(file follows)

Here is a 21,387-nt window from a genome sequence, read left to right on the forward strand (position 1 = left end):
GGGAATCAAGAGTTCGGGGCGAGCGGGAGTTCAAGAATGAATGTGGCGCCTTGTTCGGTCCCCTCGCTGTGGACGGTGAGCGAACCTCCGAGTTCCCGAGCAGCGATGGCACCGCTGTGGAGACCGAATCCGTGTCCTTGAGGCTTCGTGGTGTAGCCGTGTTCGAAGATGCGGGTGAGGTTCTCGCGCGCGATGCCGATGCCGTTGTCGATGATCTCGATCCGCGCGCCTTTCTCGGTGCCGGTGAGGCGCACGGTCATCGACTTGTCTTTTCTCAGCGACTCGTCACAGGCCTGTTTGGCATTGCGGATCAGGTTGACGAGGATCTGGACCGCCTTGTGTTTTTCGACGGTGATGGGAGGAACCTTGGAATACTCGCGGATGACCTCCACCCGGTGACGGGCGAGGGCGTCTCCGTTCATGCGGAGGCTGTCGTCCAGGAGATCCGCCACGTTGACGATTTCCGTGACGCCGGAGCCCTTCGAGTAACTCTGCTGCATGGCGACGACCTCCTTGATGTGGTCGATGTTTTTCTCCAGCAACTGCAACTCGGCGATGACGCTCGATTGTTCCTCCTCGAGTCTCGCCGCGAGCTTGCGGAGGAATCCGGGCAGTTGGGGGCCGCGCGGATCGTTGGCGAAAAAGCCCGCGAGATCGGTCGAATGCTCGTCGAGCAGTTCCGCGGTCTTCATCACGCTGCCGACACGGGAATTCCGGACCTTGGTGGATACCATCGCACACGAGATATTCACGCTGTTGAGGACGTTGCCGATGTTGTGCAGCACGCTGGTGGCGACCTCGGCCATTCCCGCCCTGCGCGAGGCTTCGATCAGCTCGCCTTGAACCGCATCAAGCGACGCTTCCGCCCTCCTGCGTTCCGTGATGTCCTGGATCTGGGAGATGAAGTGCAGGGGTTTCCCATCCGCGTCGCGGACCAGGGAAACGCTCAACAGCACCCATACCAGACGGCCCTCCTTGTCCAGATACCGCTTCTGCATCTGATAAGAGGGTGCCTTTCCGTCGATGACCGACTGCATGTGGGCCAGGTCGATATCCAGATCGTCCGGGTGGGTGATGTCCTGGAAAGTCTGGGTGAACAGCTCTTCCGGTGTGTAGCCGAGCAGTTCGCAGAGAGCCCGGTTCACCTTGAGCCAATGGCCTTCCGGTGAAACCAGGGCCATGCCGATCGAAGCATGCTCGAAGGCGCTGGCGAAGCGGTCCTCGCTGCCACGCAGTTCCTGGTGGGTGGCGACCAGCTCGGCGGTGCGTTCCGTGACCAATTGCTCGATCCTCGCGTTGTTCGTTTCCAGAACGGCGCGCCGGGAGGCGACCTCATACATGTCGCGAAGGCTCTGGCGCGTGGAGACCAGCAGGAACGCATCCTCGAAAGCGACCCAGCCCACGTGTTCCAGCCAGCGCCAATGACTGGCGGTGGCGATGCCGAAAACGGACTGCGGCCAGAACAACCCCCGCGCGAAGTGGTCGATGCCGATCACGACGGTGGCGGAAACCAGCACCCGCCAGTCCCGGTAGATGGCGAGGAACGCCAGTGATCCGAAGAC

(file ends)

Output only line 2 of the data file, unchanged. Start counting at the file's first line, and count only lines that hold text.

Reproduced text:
GGGAATCAAGAGTTCGGGGCGAGCGGGAGTTCAAGAATGAATGTGGCGCCTTGTTCGGTCCCCTCGCTGTGGACGGTGAGCGAACCTCCGAGTTCCCGAGCAGCGATGGCACCGCTGTGGAGACCGAATCCGTGTCCTTGAGGCTTCGTGGTGTAGCCGTGTTCGAAGATGCGGGTGAGGTTCTCGCGCGCGATGCCGATGCCGTTGTCGATGATCTCGATCCGCGCGCCTTTCTCGGTGCCGGTGAGGCGCACGGTCATCGACTTGTCTTTTCTCAGCGACTCGTCACAGGCCTGTTTGGCATTGCGGATCAGGTTGACGAGGATCTGGACCGCCTTGTGTTTTTCGACGGTGATGGGAGGAACCTTGGAATACTCGCGGATGACCTCCACCCGGTGACGGGCGAGGGCGTCTCCGTTCATGCGGAGGCTGTCGTCCAGGAGATCCGCCACGTTGACGATTTCCGTGACGCCGGAGCCCTTCGAGTAACTCTGCTGCATGGCGACGACCTCCTTGATGTGGTCGATGTTTTTCTCCAGCAACTGCAACTCGGCGATGACGCTCGATTGTTCCTCCTCGAGTCTCGCCGCGAGCTTGCGGAGGAATCCGGGCAGTTGGGGGCCGCGCGGATCGTTGGCGAAAAAGCCCGCGAGATCGGTCGAATGCTCGTCGAGCAGTTCCGCGGTCTTCATCACGCTGCCGACACGGGAATTCCGGACCTTGGTGGATACCATCGCACACGAGATATTCACGCTGTTGAGGACGTTGCCGATGTTGTGCAGCACGCTGGTGGCGACCTCGGCCATTCCCGCCCTGCGCGAGGCTTCGATCAGCTCGCCTTGAACCGCATCAAGCGACGCTTCCGCCCTCCTGCGTTCCGTGATGTCCTGGATCTGGGAGATGAAGTGCAGGGGTTTCCCATCCGCGTCGCGGACCAGGGAAACGCTCAACAGCACCCATACCAGACGGCCCTCCTTGTCCAGATACCGCTTCTGCATCTGATAAGAGGGTGCCTTTCCGTCGATGACCGACTGCATGTGGGCCAGGTCGATATCCAGATCGTCCGGGTGGGTGATGTCCTGGAAAGTCTGGGTGAACAGCTCTTCCGGTGTGTAGCCGAGCAGTTCGCAGAGAGCCCGGTTCACCTTGAGCCAATGGCCTTCCGGTGAAACCAGGGCCATGCCGATCGAAGCATGCTCGAAGGCGCTGGCGAAGCGGTCCTCGCTGCCACGCAGTTCCTGGTGGGTGGCGACCAGCTCGGCGGTGCGTTCCGTGACCAATTGCTCGATCCTCGCGTTGTTCGTTTCCAGAACGGCGCGCCGGGAGGCGACCTCATACATGTCGCGAAGGCTCTGGCGCGTGGAGACCAGCAGGAACGCATCCTCGAAAGCGACCCAGCCCACGTGTTCCAGCCAGCGCCAATGACTGGCGGTGGCGATGCCGAAAACGGACTGCGGCCAGAACAACCCCCGCGCGAAGTGGTCGATGCCGATCACGACGGTGGCGGAAACCAGCACCCGCCAGTCCCGGTAGATGGCGAGGAACGCCAGTGATCCGAAGAC